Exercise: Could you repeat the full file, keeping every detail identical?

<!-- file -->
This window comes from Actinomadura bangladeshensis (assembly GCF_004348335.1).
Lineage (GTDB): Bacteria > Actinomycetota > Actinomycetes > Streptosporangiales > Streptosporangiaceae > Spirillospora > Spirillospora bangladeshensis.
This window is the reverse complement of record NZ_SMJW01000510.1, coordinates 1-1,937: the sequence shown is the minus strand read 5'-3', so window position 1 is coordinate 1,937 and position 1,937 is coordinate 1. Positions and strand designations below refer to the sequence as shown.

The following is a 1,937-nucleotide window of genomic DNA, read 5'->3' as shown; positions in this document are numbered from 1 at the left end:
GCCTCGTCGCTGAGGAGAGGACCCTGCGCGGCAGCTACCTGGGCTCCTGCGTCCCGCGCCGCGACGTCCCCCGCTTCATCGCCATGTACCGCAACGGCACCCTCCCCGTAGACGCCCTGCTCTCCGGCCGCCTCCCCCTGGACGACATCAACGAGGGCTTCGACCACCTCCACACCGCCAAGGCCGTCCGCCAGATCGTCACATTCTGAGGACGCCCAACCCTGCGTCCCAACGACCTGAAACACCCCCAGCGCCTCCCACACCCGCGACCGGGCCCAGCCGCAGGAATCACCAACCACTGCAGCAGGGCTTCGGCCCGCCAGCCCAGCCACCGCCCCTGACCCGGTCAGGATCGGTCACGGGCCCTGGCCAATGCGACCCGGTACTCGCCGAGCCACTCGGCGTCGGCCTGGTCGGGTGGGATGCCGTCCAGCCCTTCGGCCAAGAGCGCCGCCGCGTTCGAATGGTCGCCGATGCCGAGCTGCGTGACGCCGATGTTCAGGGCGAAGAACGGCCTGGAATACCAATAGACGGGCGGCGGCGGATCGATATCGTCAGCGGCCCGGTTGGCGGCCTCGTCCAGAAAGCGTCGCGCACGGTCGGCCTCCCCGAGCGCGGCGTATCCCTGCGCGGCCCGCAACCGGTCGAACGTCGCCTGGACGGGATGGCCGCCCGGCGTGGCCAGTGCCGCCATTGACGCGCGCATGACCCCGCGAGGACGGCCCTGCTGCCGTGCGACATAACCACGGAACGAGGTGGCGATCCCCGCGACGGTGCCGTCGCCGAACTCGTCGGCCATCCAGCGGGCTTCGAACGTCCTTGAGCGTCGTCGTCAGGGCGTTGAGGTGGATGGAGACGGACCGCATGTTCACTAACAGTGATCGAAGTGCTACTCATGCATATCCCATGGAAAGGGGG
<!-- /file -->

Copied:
This window comes from Actinomadura bangladeshensis (assembly GCF_004348335.1).
Lineage (GTDB): Bacteria > Actinomycetota > Actinomycetes > Streptosporangiales > Streptosporangiaceae > Spirillospora > Spirillospora bangladeshensis.
This window is the reverse complement of record NZ_SMJW01000510.1, coordinates 1-1,937: the sequence shown is the minus strand read 5'-3', so window position 1 is coordinate 1,937 and position 1,937 is coordinate 1. Positions and strand designations below refer to the sequence as shown.

The following is a 1,937-nucleotide window of genomic DNA, read 5'->3' as shown; positions in this document are numbered from 1 at the left end:
GCCTCGTCGCTGAGGAGAGGACCCTGCGCGGCAGCTACCTGGGCTCCTGCGTCCCGCGCCGCGACGTCCCCCGCTTCATCGCCATGTACCGCAACGGCACCCTCCCCGTAGACGCCCTGCTCTCCGGCCGCCTCCCCCTGGACGACATCAACGAGGGCTTCGACCACCTCCACACCGCCAAGGCCGTCCGCCAGATCGTCACATTCTGAGGACGCCCAACCCTGCGTCCCAACGACCTGAAACACCCCCAGCGCCTCCCACACCCGCGACCGGGCCCAGCCGCAGGAATCACCAACCACTGCAGCAGGGCTTCGGCCCGCCAGCCCAGCCACCGCCCCTGACCCGGTCAGGATCGGTCACGGGCCCTGGCCAATGCGACCCGGTACTCGCCGAGCCACTCGGCGTCGGCCTGGTCGGGTGGGATGCCGTCCAGCCCTTCGGCCAAGAGCGCCGCCGCGTTCGAATGGTCGCCGATGCCGAGCTGCGTGACGCCGATGTTCAGGGCGAAGAACGGCCTGGAATACCAATAGACGGGCGGCGGCGGATCGATATCGTCAGCGGCCCGGTTGGCGGCCTCGTCCAGAAAGCGTCGCGCACGGTCGGCCTCCCCGAGCGCGGCGTATCCCTGCGCGGCCCGCAACCGGTCGAACGTCGCCTGGACGGGATGGCCGCCCGGCGTGGCCAGTGCCGCCATTGACGCGCGCATGACCCCGCGAGGACGGCCCTGCTGCCGTGCGACATAACCACGGAACGAGGTGGCGATCCCCGCGACGGTGCCGTCGCCGAACTCGTCGGCCATCCAGCGGGCTTCGAACGTCCTTGAGCGTCGTCGTCAGGGCGTTGAGGTGGATGGAGACGGACCGCATGTTCACTAACAGTGATCGAAGTGCTACTCATGCATATCCCATGGAAAGGGGG